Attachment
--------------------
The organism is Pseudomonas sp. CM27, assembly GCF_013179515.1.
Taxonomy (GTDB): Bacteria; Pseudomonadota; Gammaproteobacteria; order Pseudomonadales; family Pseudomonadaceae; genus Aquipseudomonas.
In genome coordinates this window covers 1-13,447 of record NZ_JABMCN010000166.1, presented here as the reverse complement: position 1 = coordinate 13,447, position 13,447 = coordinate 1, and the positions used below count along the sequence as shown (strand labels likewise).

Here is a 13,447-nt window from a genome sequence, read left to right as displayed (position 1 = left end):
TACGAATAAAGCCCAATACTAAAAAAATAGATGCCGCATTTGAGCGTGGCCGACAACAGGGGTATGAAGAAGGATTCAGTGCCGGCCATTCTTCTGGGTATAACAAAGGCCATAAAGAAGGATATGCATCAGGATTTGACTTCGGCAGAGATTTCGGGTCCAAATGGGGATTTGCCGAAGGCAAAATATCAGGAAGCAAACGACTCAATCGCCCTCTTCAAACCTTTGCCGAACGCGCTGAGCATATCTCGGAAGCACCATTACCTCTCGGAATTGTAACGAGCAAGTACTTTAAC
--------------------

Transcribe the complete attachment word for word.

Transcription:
The organism is Pseudomonas sp. CM27, assembly GCF_013179515.1.
Taxonomy (GTDB): Bacteria; Pseudomonadota; Gammaproteobacteria; order Pseudomonadales; family Pseudomonadaceae; genus Aquipseudomonas.
In genome coordinates this window covers 1-13,447 of record NZ_JABMCN010000166.1, presented here as the reverse complement: position 1 = coordinate 13,447, position 13,447 = coordinate 1, and the positions used below count along the sequence as shown (strand labels likewise).

Here is a 13,447-nt window from a genome sequence, read left to right as displayed (position 1 = left end):
TACGAATAAAGCCCAATACTAAAAAAATAGATGCCGCATTTGAGCGTGGCCGACAACAGGGGTATGAAGAAGGATTCAGTGCCGGCCATTCTTCTGGGTATAACAAAGGCCATAAAGAAGGATATGCATCAGGATTTGACTTCGGCAGAGATTTCGGGTCCAAATGGGGATTTGCCGAAGGCAAAATATCAGGAAGCAAACGACTCAATCGCCCTCTTCAAACCTTTGCCGAACGCGCTGAGCATATCTCGGAAGCACCATTACCTCTCGGAATTGTAACGAGCAAGTACTTTAAC